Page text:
Denmark agrees to give Greenland front seat at Arctic table
Greenland will speak first at future council meetings, followed by the Faroe Islands and ending with Denmark.
COPENHAGEN — Greenland and the Faroe Islands will get a more active and prominent role in the Arctic Council, a high-level forum of Arctic states, the Danish prime minister said on Thursday following a meeting between the heads of the three nations.
Greenland and the Faroes Islands are sovereign territories under the Kingdom of Denmark, but Copenhagen handles most foreign and security matters.
“We want to give, on behalf of the Kingdom of Denmark, a more prominent and active role to Greenland and the Faroe Islands regarding the Arctic Council,” Danish Prime Minister Mette Frederiksen told a press briefing.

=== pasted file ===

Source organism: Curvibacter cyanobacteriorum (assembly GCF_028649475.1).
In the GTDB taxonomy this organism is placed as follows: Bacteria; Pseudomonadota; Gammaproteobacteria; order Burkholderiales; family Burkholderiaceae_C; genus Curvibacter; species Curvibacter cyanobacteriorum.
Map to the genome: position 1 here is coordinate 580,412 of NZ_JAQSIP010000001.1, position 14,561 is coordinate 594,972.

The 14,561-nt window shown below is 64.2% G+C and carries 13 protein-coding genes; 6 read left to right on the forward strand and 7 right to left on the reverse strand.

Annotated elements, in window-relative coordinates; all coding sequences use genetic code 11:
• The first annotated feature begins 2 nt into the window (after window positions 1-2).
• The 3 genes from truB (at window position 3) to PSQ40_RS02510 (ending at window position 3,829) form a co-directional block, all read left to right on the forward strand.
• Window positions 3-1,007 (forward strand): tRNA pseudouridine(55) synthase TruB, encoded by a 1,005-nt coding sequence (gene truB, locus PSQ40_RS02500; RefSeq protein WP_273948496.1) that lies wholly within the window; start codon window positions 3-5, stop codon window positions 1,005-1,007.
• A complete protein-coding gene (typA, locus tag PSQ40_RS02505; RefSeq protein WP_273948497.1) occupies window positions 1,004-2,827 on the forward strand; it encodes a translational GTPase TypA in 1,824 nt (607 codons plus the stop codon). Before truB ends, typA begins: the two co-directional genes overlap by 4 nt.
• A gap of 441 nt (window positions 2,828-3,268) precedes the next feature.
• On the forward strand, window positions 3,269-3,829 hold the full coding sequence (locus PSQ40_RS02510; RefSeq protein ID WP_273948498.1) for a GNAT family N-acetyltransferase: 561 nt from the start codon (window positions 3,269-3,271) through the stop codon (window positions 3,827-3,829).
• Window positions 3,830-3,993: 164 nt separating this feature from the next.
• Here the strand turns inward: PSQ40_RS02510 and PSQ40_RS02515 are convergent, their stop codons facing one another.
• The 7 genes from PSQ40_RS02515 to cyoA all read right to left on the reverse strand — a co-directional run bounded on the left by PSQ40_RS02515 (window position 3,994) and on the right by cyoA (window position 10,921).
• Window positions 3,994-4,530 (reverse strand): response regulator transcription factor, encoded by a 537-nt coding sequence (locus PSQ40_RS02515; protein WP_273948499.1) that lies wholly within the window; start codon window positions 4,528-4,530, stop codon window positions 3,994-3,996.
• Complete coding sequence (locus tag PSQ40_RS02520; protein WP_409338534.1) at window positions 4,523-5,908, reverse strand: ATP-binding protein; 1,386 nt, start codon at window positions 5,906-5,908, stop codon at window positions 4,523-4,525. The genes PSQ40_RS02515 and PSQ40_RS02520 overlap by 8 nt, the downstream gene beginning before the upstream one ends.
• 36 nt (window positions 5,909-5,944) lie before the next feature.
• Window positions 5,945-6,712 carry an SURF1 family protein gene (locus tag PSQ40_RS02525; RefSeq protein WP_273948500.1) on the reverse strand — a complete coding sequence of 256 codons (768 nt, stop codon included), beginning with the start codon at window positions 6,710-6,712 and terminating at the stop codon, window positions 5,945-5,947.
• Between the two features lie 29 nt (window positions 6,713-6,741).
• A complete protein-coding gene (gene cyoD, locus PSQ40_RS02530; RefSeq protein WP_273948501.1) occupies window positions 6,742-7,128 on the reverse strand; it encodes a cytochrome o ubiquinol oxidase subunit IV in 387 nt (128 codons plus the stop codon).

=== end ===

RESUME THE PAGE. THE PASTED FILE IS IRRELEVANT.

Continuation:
The Arctic Council, a high-level forum of eight Arctic states, plus six Permanent Participants representing Indigenous peoples, was established in 1996 to promote cooperation between the members on Arctic issues that are not related to security.
Under the new agreement, Greenland would be first to speak at future council meetings, followed by the Faroe Islands and ending with Denmark, while Greenland would also be the main signatory to any declarations.
“We will get a greater and more central role, which has long been the wish in Greenland,” said Greenland Prime Minister Mute B. Egede, who took the helm of the nation’s new government in April.
The Nordic nations also agreed to establish a new committee consisting of relevant officials from the three countries, aimed at improving cooperation on foreign and security issues.
Reporting by Nikolaj Skydsgaard.